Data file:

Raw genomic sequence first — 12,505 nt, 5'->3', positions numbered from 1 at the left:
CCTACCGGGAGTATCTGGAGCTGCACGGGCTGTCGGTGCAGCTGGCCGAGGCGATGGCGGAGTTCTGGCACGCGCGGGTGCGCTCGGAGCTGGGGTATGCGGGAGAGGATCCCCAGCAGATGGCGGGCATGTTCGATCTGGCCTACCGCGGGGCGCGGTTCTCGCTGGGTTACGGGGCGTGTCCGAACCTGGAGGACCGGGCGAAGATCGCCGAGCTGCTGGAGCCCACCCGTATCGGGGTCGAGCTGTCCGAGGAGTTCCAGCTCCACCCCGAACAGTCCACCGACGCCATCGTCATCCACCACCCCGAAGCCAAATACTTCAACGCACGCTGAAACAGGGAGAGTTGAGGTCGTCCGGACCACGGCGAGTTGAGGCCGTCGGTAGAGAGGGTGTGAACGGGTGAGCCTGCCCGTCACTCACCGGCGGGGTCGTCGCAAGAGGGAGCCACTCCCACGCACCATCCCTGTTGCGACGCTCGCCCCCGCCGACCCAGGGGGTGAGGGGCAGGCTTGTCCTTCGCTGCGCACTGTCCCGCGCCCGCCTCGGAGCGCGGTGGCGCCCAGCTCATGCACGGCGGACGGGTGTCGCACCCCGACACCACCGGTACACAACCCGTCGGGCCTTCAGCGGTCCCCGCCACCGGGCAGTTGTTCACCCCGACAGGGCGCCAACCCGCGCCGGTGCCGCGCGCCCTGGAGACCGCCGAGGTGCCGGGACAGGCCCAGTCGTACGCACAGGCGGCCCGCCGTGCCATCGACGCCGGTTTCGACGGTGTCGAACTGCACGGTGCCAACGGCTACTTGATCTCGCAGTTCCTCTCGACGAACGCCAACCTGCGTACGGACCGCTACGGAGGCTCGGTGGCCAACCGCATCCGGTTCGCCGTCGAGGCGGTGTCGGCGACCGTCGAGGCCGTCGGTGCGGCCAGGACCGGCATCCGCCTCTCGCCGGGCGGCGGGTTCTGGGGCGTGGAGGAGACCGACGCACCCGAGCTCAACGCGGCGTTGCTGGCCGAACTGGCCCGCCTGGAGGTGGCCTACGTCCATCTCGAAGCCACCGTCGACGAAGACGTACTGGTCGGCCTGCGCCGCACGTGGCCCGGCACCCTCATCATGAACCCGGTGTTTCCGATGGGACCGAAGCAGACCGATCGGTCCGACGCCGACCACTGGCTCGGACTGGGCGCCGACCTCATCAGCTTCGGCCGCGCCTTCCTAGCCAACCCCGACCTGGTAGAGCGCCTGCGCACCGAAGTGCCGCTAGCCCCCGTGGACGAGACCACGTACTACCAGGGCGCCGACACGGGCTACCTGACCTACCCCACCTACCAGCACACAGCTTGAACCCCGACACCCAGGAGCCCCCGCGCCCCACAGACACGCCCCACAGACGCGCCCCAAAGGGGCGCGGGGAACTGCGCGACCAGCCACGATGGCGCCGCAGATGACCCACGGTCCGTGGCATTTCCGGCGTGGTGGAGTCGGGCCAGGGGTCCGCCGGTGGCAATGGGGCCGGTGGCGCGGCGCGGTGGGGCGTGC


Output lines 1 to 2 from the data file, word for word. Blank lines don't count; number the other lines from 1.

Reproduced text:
Raw genomic sequence first — 12,505 nt, 5'->3', positions numbered from 1 at the left:
CCTACCGGGAGTATCTGGAGCTGCACGGGCTGTCGGTGCAGCTGGCCGAGGCGATGGCGGAGTTCTGGCACGCGCGGGTGCGCTCGGAGCTGGGGTATGCGGGAGAGGATCCCCAGCAGATGGCGGGCATGTTCGATCTGGCCTACCGCGGGGCGCGGTTCTCGCTGGGTTACGGGGCGTGTCCGAACCTGGAGGACCGGGCGAAGATCGCCGAGCTGCTGGAGCCCACCCGTATCGGGGTCGAGCTGTCCGAGGAGTTCCAGCTCCACCCCGAACAGTCCACCGACGCCATCGTCATCCACCACCCCGAAGCCAAATACTTCAACGCACGCTGAAACAGGGAGAGTTGAGGTCGTCCGGACCACGGCGAGTTGAGGCCGTCGGTAGAGAGGGTGTGAACGGGTGAGCCTGCCCGTCACTCACCGGCGGGGTCGTCGCAAGAGGGAGCCACTCCCACGCACCATCCCTGTTGCGACGCTCGCCCCCGCCGACCCAGGGGGTGAGGGGCAGGCTTGTCCTTCGCTGCGCACTGTCCCGCGCCCGCCTCGGAGCGCGGTGGCGCCCAGCTCATGCACGGCGGACGGGTGTCGCACCCCGACACCACCGGTACACAACCCGTCGGGCCTTCAGCGGTCCCCGCCACCGGGCAGTTGTTCACCCCGACAGGGCGCCAACCCGCGCCGGTGCCGCGCGCCCTGGAGACCGCCGAGGTGCCGGGACAGGCCCAGTCGTACGCACAGGCGGCCCGCCGTGCCATCGACGCCGGTTTCGACGGTGTCGAACTGCACGGTGCCAACGGCTACTTGATCTCGCAGTTCCTCTCGACGAACGCCAACCTGCGTACGGACCGCTACGGAGGCTCGGTGGCCAACCGCATCCGGTTCGCCGTCGAGGCGGTGTCGGCGACCGTCGAGGCCGTCGGTGCGGCCAGGACCGGCATCCGCCTCTCGCCGGGCGGCGGGTTCTGGGGCGTGGAGGAGACCGACGCACCCGAGCTCAACGCGGCGTTGCTGGCCGAACTGGCCCGCCTGGAGGTGGCCTACGTCCATCTCGAAGCCACCGTCGACGAAGACGTACTGGTCGGCCTGCGCCGCACGTGGCCCGGCACCCTCATCATGAACCCGGTGTTTCCGATGGGACCGAAGCAGACCGATCGGTCCGACGCCGACCACTGGCTCGGACTGGGCGCCGACCTCATCAGCTTCGGCCGCGCCTTCCTAGCCAACCCCGACCTGGTAGAGCGCCTGCGCACCGAAGTGCCGCTAGCCCCCGTGGACGAGACCACGTACTACCAGGGCGCCGACACGGGCTACCTGACCTACCCCACCTACCAGCACACAGCTTGAACCCCGACACCCAGGAGCCCCCGCGCCCCACAGACACGCCCCACAGACGCGCCCCAAAGGGGCGCGGGGAACTGCGCGACCAGCCACGATGGCGCCGCAGATGACCCACGGTCCGTGGCATTTCCGGCGTGGTGGAGTCGGGCCAGGGGTCCGCCGGTGGCAATGGGGCCGGTGGCGCGGCGCGGTGGGGCGTGC